AND I support seperated bike lanes on Richmond and Adelaide. I voted for them.

I just also happen to believe that bike lanes are part of what makes a great street great, but good side walks, healthy retail, trees, seats and places for people to gather are also components of a great street.

I know why this upsets Rob Ford and DMW, what I don't understand why that upsets or confuses Herb and Hamish.


Dear Adam Vaughan,

I do not know about Herb and Hamish, but what upsets and confuses me is when I read things like "It should never be about getting from a to b."

Proper transportation policy is precisely about making walking, cycling and public transit the fastest, easiest and most convenient way of getting from A to B.

And what really, really upsets and confuses me the most is the way that you consistently ignore the recommendations of Toronto's Medical Officer of Health, Dr. David McKeown. It has been over five years since Dr. McKeown and Toronto Public Health determined that, by way of their lethal air pollution:

*Car drivers poison and kill 440 people in Toronto every year.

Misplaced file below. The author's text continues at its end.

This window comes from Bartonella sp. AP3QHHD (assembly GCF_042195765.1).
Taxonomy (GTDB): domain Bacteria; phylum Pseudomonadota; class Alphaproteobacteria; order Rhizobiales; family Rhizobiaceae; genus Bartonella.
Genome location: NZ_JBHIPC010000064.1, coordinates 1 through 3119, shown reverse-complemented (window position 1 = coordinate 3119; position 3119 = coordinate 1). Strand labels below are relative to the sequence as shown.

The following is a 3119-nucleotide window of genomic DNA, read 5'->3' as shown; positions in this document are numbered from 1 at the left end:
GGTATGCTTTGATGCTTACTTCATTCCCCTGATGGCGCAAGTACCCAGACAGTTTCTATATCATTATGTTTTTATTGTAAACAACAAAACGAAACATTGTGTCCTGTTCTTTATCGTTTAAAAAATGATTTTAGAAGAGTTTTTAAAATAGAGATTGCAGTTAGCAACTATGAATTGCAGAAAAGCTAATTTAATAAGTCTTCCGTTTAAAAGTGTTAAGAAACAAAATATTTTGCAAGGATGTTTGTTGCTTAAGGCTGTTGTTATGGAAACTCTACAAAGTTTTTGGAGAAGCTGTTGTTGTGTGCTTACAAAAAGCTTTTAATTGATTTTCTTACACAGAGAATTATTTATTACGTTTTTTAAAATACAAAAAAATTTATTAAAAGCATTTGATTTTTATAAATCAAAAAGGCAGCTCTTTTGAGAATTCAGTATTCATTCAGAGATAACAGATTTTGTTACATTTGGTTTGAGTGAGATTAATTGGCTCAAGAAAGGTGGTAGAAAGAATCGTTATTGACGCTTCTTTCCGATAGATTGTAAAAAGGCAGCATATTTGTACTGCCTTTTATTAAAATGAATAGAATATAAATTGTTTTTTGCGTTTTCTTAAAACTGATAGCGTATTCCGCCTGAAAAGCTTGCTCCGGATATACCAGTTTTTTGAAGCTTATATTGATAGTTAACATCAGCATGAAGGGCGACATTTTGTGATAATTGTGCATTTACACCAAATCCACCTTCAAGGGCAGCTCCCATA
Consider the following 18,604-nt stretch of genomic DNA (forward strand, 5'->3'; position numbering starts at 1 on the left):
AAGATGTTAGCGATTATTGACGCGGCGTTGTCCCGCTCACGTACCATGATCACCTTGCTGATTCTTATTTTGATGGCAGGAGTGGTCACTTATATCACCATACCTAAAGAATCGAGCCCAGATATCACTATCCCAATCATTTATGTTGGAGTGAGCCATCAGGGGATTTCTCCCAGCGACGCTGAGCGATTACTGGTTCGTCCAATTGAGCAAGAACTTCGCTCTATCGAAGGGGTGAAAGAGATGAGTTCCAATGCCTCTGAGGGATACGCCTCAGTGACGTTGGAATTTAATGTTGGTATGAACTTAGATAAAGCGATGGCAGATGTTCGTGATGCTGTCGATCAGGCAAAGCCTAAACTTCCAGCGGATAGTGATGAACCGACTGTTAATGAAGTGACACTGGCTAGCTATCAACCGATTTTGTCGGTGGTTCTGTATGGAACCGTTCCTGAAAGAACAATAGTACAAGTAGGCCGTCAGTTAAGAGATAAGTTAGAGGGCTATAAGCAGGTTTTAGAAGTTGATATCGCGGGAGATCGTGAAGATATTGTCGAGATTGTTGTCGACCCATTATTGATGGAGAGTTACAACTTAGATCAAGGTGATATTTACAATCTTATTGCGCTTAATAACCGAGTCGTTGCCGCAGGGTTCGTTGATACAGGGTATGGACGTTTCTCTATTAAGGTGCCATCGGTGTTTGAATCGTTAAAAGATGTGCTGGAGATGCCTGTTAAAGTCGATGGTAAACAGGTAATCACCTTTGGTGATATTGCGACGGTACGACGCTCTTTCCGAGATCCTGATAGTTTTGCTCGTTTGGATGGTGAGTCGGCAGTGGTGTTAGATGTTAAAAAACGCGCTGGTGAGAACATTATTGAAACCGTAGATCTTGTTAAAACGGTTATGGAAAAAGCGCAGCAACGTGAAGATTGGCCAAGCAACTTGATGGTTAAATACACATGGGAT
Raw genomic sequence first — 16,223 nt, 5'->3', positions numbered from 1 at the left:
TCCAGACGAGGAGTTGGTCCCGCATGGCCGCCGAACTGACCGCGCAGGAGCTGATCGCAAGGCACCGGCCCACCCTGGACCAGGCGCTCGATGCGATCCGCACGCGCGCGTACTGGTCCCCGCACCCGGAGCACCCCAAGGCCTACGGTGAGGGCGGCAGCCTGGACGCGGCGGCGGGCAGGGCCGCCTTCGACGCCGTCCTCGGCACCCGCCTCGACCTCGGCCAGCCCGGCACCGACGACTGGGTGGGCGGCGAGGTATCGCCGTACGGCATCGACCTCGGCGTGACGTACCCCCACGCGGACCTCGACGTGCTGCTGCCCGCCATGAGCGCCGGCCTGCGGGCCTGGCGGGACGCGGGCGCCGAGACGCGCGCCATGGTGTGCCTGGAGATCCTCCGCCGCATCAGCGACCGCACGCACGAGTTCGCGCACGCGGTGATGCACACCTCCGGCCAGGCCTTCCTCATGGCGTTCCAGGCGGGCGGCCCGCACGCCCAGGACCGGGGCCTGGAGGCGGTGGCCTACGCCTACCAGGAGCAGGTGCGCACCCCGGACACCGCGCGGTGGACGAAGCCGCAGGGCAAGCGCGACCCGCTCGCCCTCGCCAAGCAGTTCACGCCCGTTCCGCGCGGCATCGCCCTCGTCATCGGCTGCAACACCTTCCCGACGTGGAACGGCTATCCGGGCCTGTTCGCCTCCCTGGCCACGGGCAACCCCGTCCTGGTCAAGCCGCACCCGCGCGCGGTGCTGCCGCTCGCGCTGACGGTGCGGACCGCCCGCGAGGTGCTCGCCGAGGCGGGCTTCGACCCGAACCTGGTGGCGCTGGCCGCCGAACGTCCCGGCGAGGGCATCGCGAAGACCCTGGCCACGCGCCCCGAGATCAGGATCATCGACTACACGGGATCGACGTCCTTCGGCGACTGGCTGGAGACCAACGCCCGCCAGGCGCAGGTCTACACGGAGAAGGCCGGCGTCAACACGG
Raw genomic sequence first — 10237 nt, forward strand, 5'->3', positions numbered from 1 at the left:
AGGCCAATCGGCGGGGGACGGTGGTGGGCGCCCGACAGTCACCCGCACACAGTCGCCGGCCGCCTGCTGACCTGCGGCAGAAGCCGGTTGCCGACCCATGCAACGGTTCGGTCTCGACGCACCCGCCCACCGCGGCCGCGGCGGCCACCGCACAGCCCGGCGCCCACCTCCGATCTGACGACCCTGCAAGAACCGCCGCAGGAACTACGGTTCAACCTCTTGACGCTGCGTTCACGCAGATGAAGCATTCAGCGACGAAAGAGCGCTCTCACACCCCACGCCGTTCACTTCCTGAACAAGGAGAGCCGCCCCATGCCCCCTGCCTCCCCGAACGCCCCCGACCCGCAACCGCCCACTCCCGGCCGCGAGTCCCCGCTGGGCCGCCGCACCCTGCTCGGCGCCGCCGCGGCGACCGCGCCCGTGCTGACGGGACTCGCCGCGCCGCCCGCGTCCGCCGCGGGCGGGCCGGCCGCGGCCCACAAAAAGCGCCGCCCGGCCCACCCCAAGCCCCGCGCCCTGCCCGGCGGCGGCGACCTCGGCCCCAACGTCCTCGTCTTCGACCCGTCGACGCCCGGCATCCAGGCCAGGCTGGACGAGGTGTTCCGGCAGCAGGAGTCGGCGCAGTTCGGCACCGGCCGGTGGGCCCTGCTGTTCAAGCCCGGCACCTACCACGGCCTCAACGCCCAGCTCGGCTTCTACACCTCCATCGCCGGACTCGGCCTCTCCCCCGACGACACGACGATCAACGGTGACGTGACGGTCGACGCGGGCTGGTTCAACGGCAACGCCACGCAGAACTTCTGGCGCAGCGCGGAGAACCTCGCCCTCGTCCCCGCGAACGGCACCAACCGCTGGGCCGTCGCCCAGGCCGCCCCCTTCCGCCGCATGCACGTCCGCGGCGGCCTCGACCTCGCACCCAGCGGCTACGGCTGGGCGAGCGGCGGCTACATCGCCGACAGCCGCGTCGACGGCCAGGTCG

*Car drivers poison and injure 1,700 people in Toronto so seriously that they have to be hospitalized, every year.

Children and the elderly are most susceptible to being poisoned, killed and injured by car drivers. In particular,

*Children in Toronto experience 1,200 acute bronchitis episodes every year due to being poisoned by car drivers.

*Children in Toronto experience 68,000 asthma symptom days every year due to being poisoned by car drivers.

Finally, the cost: $2.2 billion just in health-care costs. This excludes the costs of funerals, grief counselling, and forgone earnings and taxes because dead people don't earn much money or pay a lot of taxes.

Here is the Toronto Public Health Report:

One of the people poisoned and killed by car drivers was my father. Every day I miss him and grieve his death at the hands of car drivers.

Mr. Vaughan, I have never once heard you referring to this Report by Toronto Public Health and Toronto's Medical Officer of Health. Why are you ignoring this immense pile of 440 dead bodies every year? Why are you ignoring the children poisoned, killed and injured by car drivers? Why are you not loudly proclaiming that you have Zero Tolerance of car drivers administering lethal poisons to innocent children? What possible higher priority could you have than saving from death 440 people every year, particularly the deaths of innocent children?